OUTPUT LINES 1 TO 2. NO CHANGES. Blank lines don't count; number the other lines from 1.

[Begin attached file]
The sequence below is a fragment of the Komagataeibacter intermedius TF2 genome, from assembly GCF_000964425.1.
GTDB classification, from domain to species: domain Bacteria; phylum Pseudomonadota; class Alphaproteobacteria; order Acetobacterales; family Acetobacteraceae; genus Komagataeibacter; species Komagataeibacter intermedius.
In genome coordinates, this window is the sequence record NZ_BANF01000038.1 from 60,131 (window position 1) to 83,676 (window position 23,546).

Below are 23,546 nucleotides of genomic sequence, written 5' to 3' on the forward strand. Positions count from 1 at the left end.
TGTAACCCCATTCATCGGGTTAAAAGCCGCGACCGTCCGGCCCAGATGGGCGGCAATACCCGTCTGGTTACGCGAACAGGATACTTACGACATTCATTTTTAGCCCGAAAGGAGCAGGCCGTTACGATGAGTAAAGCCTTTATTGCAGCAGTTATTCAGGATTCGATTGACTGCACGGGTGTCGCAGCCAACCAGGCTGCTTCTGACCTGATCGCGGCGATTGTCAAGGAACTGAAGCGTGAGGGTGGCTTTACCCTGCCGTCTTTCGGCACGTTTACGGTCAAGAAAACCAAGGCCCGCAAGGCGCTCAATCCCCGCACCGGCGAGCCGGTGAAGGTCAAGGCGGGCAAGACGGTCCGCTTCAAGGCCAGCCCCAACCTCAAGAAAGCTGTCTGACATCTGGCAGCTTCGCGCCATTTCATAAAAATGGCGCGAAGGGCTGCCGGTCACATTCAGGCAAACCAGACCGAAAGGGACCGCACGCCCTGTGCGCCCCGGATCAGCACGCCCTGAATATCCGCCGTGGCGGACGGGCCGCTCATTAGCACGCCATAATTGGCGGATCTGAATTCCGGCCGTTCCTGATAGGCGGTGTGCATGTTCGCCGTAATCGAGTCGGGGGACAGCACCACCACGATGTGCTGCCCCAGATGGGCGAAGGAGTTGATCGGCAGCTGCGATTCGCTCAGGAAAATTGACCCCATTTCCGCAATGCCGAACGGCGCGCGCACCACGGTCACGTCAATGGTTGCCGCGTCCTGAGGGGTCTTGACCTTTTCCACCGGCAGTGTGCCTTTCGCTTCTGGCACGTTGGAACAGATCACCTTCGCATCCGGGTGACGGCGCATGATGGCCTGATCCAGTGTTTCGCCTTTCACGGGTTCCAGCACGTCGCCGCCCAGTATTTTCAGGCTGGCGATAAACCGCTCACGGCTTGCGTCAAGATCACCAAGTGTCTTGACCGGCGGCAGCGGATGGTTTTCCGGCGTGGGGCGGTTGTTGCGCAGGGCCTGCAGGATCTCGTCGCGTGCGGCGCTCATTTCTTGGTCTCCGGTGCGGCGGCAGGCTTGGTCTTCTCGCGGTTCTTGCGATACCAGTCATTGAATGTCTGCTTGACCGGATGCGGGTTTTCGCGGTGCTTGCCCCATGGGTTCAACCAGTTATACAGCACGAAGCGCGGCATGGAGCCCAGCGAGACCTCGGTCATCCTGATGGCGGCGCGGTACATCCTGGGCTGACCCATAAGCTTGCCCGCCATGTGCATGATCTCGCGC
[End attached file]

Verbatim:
The sequence below is a fragment of the Komagataeibacter intermedius TF2 genome, from assembly GCF_000964425.1.
GTDB classification, from domain to species: domain Bacteria; phylum Pseudomonadota; class Alphaproteobacteria; order Acetobacterales; family Acetobacteraceae; genus Komagataeibacter; species Komagataeibacter intermedius.